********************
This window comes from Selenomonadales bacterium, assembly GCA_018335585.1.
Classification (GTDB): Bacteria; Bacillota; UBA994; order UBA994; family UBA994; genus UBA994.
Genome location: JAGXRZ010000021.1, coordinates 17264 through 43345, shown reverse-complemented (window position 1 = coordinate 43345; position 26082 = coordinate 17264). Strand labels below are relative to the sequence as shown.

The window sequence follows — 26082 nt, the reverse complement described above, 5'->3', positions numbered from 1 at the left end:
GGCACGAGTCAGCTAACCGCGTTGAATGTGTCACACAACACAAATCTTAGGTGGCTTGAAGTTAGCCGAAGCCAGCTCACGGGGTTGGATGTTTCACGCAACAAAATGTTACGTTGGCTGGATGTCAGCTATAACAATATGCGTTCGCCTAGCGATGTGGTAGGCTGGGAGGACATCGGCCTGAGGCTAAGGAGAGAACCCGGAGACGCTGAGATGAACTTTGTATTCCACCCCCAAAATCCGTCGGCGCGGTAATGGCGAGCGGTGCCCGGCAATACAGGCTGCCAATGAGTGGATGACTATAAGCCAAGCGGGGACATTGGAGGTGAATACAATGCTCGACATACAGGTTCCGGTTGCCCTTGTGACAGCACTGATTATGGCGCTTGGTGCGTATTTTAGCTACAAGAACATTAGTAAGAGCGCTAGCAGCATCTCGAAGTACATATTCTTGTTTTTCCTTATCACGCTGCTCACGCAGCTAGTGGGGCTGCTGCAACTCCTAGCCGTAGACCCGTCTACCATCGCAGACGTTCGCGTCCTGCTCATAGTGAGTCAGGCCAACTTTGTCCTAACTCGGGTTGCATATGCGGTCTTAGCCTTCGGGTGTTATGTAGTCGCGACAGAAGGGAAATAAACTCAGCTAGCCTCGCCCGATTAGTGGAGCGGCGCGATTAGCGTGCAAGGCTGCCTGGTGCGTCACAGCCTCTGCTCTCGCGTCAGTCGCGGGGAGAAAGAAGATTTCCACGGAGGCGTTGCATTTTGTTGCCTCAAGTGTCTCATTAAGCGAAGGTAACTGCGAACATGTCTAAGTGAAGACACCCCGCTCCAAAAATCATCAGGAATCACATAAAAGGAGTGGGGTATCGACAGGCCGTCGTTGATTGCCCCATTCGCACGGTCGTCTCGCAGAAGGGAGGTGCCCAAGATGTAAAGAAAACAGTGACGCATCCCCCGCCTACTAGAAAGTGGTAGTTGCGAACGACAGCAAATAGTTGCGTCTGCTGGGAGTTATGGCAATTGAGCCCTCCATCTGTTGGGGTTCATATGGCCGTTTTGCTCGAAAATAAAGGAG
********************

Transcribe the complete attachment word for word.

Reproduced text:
This window comes from Selenomonadales bacterium, assembly GCA_018335585.1.
Classification (GTDB): Bacteria; Bacillota; UBA994; order UBA994; family UBA994; genus UBA994.
Genome location: JAGXRZ010000021.1, coordinates 17264 through 43345, shown reverse-complemented (window position 1 = coordinate 43345; position 26082 = coordinate 17264). Strand labels below are relative to the sequence as shown.

The window sequence follows — 26082 nt, the reverse complement described above, 5'->3', positions numbered from 1 at the left end:
GGCACGAGTCAGCTAACCGCGTTGAATGTGTCACACAACACAAATCTTAGGTGGCTTGAAGTTAGCCGAAGCCAGCTCACGGGGTTGGATGTTTCACGCAACAAAATGTTACGTTGGCTGGATGTCAGCTATAACAATATGCGTTCGCCTAGCGATGTGGTAGGCTGGGAGGACATCGGCCTGAGGCTAAGGAGAGAACCCGGAGACGCTGAGATGAACTTTGTATTCCACCCCCAAAATCCGTCGGCGCGGTAATGGCGAGCGGTGCCCGGCAATACAGGCTGCCAATGAGTGGATGACTATAAGCCAAGCGGGGACATTGGAGGTGAATACAATGCTCGACATACAGGTTCCGGTTGCCCTTGTGACAGCACTGATTATGGCGCTTGGTGCGTATTTTAGCTACAAGAACATTAGTAAGAGCGCTAGCAGCATCTCGAAGTACATATTCTTGTTTTTCCTTATCACGCTGCTCACGCAGCTAGTGGGGCTGCTGCAACTCCTAGCCGTAGACCCGTCTACCATCGCAGACGTTCGCGTCCTGCTCATAGTGAGTCAGGCCAACTTTGTCCTAACTCGGGTTGCATATGCGGTCTTAGCCTTCGGGTGTTATGTAGTCGCGACAGAAGGGAAATAAACTCAGCTAGCCTCGCCCGATTAGTGGAGCGGCGCGATTAGCGTGCAAGGCTGCCTGGTGCGTCACAGCCTCTGCTCTCGCGTCAGTCGCGGGGAGAAAGAAGATTTCCACGGAGGCGTTGCATTTTGTTGCCTCAAGTGTCTCATTAAGCGAAGGTAACTGCGAACATGTCTAAGTGAAGACACCCCGCTCCAAAAATCATCAGGAATCACATAAAAGGAGTGGGGTATCGACAGGCCGTCGTTGATTGCCCCATTCGCACGGTCGTCTCGCAGAAGGGAGGTGCCCAAGATGTAAAGAAAACAGTGACGCATCCCCCGCCTACTAGAAAGTGGTAGTTGCGAACGACAGCAAATAGTTGCGTCTGCTGGGAGTTATGGCAATTGAGCCCTCCATCTGTTGGGGTTCATATGGCCGTTTTGCTCGAAAATAAAGGAG